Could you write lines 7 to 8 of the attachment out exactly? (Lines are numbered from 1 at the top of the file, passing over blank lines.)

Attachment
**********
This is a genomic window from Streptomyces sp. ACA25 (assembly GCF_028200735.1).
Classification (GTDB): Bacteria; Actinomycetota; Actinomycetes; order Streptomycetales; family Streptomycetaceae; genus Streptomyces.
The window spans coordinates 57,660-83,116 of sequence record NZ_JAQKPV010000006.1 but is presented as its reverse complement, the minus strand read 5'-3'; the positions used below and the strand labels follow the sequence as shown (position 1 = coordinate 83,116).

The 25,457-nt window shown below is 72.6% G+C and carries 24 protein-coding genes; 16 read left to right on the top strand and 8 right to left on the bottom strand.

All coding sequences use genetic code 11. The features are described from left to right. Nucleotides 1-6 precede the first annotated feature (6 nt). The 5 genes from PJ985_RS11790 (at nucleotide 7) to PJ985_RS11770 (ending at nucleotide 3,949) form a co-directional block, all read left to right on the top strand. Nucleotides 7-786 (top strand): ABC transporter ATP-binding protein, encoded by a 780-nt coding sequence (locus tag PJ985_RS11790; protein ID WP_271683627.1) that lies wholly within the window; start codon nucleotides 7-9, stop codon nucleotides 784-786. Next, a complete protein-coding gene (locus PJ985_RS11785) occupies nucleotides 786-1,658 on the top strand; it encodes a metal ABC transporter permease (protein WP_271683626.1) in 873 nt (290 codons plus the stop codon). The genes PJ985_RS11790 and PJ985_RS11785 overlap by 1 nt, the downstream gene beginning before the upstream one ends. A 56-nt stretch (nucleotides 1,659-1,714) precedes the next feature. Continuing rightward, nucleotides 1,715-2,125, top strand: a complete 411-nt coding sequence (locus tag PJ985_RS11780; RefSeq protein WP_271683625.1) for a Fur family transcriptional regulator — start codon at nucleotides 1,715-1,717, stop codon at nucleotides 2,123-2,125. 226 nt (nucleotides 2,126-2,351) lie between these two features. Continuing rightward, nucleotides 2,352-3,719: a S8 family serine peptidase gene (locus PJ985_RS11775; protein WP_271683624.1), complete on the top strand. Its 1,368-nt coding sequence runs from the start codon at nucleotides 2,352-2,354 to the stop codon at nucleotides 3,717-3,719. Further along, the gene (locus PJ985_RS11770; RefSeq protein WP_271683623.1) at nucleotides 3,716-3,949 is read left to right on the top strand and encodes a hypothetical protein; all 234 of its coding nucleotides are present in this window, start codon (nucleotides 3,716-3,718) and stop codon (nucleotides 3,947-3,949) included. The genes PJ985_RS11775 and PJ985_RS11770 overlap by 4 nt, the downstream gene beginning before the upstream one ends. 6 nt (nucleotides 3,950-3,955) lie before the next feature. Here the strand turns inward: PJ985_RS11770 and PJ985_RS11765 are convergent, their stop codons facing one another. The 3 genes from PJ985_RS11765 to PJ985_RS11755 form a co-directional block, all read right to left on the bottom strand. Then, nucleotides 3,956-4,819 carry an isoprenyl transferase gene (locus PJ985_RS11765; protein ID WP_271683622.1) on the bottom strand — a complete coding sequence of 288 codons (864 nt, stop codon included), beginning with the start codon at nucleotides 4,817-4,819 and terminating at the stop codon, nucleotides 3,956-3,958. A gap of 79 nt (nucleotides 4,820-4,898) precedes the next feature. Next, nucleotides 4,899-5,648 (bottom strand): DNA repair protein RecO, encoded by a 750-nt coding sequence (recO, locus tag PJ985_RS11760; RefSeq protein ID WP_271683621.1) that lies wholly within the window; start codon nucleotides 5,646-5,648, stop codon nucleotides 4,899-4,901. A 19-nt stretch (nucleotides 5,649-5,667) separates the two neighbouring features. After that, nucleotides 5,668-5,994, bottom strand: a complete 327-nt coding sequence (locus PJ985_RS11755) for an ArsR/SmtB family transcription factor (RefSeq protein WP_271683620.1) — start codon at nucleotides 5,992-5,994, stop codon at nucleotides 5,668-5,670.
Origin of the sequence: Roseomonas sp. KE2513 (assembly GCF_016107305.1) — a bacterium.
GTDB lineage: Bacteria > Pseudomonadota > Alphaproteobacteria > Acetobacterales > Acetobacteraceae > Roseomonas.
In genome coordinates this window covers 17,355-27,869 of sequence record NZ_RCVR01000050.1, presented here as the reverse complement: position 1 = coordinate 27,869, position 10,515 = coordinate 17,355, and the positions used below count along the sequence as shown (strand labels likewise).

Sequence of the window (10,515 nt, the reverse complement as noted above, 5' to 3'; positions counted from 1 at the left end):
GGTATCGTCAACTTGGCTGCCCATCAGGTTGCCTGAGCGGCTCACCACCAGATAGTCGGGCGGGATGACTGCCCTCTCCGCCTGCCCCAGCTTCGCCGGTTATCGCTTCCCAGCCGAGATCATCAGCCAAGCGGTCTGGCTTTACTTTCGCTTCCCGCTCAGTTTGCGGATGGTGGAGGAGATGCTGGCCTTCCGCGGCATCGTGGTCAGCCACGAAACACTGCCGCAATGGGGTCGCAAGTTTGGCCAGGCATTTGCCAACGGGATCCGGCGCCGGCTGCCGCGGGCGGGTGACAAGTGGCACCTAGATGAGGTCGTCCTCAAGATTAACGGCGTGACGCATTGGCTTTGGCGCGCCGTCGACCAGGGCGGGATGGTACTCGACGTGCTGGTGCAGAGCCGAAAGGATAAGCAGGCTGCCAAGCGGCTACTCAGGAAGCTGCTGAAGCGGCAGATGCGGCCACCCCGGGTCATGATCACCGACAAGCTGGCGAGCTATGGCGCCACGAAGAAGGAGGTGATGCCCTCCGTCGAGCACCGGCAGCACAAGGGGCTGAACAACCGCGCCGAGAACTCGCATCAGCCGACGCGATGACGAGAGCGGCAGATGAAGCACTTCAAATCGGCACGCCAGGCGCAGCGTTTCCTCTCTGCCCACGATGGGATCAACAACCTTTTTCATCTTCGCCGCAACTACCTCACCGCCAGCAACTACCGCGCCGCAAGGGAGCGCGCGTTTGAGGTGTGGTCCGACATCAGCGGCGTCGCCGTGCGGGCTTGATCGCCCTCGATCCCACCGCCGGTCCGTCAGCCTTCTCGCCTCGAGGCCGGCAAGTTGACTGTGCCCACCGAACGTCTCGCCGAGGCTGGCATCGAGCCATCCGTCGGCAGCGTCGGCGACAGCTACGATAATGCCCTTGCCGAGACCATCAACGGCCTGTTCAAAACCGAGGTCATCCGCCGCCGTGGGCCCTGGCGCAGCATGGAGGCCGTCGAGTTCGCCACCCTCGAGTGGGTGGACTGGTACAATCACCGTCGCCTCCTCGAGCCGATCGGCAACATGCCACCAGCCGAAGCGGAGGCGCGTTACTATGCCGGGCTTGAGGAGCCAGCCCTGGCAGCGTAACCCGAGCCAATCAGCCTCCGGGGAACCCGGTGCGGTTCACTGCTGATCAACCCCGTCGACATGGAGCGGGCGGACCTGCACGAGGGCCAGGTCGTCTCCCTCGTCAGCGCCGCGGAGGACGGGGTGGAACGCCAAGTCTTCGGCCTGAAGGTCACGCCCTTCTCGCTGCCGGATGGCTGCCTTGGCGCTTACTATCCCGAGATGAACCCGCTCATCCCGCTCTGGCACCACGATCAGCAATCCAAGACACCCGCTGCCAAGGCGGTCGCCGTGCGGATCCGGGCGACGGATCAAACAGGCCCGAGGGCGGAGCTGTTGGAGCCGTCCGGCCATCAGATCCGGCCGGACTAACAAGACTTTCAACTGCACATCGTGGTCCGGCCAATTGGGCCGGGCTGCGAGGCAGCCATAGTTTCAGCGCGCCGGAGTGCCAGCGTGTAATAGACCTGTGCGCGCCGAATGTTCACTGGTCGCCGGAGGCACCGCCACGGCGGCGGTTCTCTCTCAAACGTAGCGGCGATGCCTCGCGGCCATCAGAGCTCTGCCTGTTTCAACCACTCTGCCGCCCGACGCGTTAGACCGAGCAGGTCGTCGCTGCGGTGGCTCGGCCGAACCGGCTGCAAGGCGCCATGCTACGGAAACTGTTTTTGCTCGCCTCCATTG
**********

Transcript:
GTDB lineage: Bacteria > Pseudomonadota > Alphaproteobacteria > Acetobacterales > Acetobacteraceae > Roseomonas.
In genome coordinates this window covers 17,355-27,869 of sequence record NZ_RCVR01000050.1, presented here as the reverse complement: position 1 = coordinate 27,869, position 10,515 = coordinate 17,355, and the positions used below count along the sequence as shown (strand labels likewise).